``````{  Calculate definite integral using Romberg method
------------------------------------------------
Features:
You can calculate *ANY* functions with any range (except infinites)
with a *PRECISE* calculation
Drawbacks:
May have errors if the real result is 0. But the error is not
significant. It may display something like 6.1200032e-18 or any
small insignificant numbers.

http://www.geocities.com/SiliconValley/Park/3230
Finished in September 1997

Latest update : December 1997 for submission to SWAG

Note from author:
*  Your computer should have a numeric coprocessor intact otherwise this
program would execute very slowly since it consumes lots of CPU power
*  If you want to have more precise calculation, make the mj (integration
improvement) and mk (integration order) bigger.

A little intro...
-----------------------------
What is Romberg integration?

It is a method of massive recursive calculations to calculate the value
of an integral. As many methods are being developed, this method seems
to generalize them all. I don't want to explain it in-depth mathematic,
but this is the general idea:

Integral is actually the area below the function. The first idea to
calculate definite integral without even integrating the function
itself is using trapezium formulae. It is:

(b - a)
A = -------  *  [ f(b) + f(a) ]
2

This method is then developed into Simpson integral, which is a slight
improvement of calculation. The first Simpson is the well-known 1/3
Simpson's rule. Later on that rule is improved into 3/8 Simpson's rule
which offers more precise calculations.

The last improvement made was Boyle's rule. It is a very good
approximation in calculating integrals. If you are interested in this
area, I suggest you to refer to any Numerical Methods books.

Other approach is, beside improving methods, by doing iteration using
existing method. So, the integrating area is then divided (usually
vertically, and I did here in my program) into n equal parts so that
each part is small enough in order to minimize the calculation error.
The result of each individual parts are accumulated into the final
result. However, the drawback is that the error is also accumulated.
But, iteration is widely used throughout the world because this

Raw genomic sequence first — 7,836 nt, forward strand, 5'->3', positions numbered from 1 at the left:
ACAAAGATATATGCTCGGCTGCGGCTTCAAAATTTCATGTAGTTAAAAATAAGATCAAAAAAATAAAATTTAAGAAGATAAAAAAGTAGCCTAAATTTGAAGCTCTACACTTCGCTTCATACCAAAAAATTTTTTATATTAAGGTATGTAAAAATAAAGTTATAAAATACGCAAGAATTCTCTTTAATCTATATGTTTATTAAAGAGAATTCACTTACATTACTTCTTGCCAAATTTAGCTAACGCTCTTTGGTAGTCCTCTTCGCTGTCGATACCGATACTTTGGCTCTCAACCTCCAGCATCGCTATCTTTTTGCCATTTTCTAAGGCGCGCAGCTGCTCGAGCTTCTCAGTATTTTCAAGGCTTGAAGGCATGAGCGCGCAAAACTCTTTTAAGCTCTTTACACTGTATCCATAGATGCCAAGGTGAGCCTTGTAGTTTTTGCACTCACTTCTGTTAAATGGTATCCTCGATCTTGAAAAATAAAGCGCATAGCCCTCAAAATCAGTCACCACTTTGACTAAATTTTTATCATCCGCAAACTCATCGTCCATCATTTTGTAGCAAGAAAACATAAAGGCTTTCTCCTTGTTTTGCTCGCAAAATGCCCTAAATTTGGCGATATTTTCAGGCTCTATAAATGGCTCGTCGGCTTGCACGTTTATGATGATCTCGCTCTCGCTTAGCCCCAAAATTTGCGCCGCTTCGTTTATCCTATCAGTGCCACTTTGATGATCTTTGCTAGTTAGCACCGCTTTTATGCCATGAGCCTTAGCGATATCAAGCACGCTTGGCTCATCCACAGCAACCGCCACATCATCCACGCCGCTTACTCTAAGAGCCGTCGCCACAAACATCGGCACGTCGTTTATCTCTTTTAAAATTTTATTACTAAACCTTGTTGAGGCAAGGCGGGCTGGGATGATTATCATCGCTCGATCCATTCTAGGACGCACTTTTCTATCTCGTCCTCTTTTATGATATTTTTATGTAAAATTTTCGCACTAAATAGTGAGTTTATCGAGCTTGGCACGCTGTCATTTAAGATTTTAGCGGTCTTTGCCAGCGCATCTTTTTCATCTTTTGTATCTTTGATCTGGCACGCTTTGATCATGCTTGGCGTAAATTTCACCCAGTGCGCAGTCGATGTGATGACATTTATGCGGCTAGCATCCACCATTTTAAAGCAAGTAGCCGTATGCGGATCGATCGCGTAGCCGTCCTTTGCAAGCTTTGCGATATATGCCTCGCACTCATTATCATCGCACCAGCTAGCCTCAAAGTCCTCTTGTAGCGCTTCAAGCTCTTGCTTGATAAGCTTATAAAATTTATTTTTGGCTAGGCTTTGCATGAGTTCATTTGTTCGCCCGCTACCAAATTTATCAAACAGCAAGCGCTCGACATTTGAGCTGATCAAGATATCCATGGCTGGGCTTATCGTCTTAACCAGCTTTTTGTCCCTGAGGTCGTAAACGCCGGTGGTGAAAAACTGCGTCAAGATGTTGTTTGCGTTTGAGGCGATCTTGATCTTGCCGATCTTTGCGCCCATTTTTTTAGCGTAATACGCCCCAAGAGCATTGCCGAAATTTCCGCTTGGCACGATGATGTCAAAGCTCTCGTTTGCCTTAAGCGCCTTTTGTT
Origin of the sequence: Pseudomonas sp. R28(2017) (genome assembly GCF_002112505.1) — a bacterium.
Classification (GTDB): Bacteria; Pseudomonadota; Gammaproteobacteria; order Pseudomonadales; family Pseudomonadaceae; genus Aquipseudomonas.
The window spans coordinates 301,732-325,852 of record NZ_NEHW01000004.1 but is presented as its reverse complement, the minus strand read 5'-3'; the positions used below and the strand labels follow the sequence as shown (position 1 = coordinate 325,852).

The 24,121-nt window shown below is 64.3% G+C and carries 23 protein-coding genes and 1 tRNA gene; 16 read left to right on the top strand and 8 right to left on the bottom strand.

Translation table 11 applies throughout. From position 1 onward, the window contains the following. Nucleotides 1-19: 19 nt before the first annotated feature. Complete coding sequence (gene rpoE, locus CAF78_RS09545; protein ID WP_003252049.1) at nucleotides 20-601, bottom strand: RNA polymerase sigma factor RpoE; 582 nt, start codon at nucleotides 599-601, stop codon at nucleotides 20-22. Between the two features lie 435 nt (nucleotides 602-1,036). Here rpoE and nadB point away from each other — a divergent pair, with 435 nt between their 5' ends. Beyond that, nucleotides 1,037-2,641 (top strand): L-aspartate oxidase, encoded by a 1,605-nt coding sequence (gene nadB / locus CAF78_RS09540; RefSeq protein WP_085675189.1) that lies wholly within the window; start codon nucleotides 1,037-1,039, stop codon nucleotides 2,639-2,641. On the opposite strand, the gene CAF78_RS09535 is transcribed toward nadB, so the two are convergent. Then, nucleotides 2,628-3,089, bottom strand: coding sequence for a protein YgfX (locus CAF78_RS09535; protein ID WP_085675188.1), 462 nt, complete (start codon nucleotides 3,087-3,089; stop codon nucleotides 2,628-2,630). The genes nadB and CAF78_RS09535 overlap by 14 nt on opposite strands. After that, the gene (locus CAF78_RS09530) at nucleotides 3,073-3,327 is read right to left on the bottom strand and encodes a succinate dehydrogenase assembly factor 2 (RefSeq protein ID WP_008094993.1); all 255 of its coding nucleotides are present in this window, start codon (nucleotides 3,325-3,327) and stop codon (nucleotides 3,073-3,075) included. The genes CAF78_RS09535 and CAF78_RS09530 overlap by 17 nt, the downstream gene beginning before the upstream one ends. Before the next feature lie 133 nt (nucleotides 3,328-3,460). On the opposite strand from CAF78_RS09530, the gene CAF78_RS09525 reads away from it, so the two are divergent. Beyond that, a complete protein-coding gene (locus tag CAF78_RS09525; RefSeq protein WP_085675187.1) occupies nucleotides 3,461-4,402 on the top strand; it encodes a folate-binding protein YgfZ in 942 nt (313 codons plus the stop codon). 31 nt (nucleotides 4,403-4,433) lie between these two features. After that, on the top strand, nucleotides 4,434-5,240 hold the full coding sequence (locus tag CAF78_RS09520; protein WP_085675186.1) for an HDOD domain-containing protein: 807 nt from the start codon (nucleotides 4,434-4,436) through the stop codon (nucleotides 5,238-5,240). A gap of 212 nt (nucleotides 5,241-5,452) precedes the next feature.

method is the easiest way to accomplish the calculation. Also, if each
part is small enough, the error is negligible.

Then, there come recursive method. This method emerges after computer
become ready to assist scientists in calculations (silly). Iterations
can be done in the computer but costs a lot of computing resources.
The main goal of recursive method is to reduce the calculating time.
(oh really? By the way, this is the theorem...)
-----------------
Recursive trapezium approximation formulae:
2^(J-1)
T(J) = T(J-1)/2 + h *   ä   f(X    )       for j > 0
k=1     2k-1

Where h = (b-a) / 2^J  and Xi = a + ih

If J = 0, then T(0) = h/2 * ( f(a) + f(b) )
-----------------
As we may see that the trapezium method is calculated recursively as
above. The J here is called the order. The higher the order, the more
precise the calculation.

1/3 Simpson's rule, 3/8 Simpson's Rule, and Boyle's Rule are also
implemented into recursive. However, Romberg sees more. He then gene-
ralize them all into one formulae:
-----------------
Romberg formulae:

4^k * R(J, K-1) - R(J-1, K-1)
R (J, K) = -------------------------------   with 1 <= K <= J
4^k - 1

When K = 0, R(J, 0) = Trapezium(J)
-----------------
Actually, R(J,0) is Trapezium Jth order
R(J,1) is 1/3 Simpson's Rule Jth order
R(J,2) is 3/8 Simpson's Rule Jth order
R(J,3) is Boyle's Rule Jth order
So, you can derive any better improvement methods. If Boyle's Rule is
the third improvement method, then R(J,4) is the fourth, R(J,5) is the
fifth and so on.

I won't give the mathematical prove here, but read Numerical Methods
books instead. I also don't remember the mathematical prove of the
order of error, but I can tell you this: The order of error is
O(n ^ 2k). So, the higher the K (improvement number), the error is
much less (squared).

Therefore, Romberg integration is a very powerful method in calculating
integrals. You can give any number to J and K (in program mj and mk)
but remember that your computer has a limited calculating power. Beside,
you need a tremendous stack since the calculations involve massive
recursive calls.

------------------------
* USING THE PROGRAM *
------------------------

You can modify the constants mj, mk, a, and b and try it yourself!
Also, you can modify the evaluated function. The default is 1/sqrt(x).
You can say any functions as you wish as long as your Pascal provides
a mean to express it.

The program itself is explanatory. All implementations refer to the
theorem above.

}
{\$N+,E-,X+}
{\$M 65520,0,655360}
uses crt;
const
mj : integer = 10;       { Integration order }
mk : integer = 4;        { Integration improvement }
a  : real    = 0.25;     { Lower bound }
b  : real    = 4.0;      { Upper bound }

function f(x : real):real;
begin
f:= 1/sqrt(x);
end;

{
Recursive trapezium approximation formulae:
2^(J-1)
T(J) = T(J-1)/2 + h *   ä   f(X    )       for j > 0
k=1     2k-1

Where h = (b-a) / 2^J  and Xi = a + ih

If J = 0, then T(0) = h/2 * ( f(a) + f(b) )
}
function trapeze(j: integer): real;
var k, n   : integer;
h, sum : real;
begin
n := 1 shl j;     { n = 2^J }
h := (b-a)/n;
if j>0 then
begin
sum:=0.0;
for k:=1 to (n shr 1) do sum:=sum+f(a + (2*k-1)*h);
trapeze:=trapeze(j-1)/2.0 + h*sum;
end
else trapeze:= (h/2.0) * (f(a)+f(b));
end;

{
Romberg formulae:

4^k * R(J, K-1) - R(J-1, K-1)
R (J, K) = -------------------------------   with 1 <= K <= J
4^k - 1

When K = 0, R(J, 0) = Trapezium(J)
}
function romberg(j, k: integer): real;
var n : real;
begin
n := exp(k*ln(4.0));  { n = 4^k }
if k>0 then
romberg:=(n*romberg(j,k-1)-romberg(j-1,k-1)) / (n-1.0)
else
romberg:=trapeze(j);
end;

begin
clrscr;
writeln(romberg(mj, mk):4:8);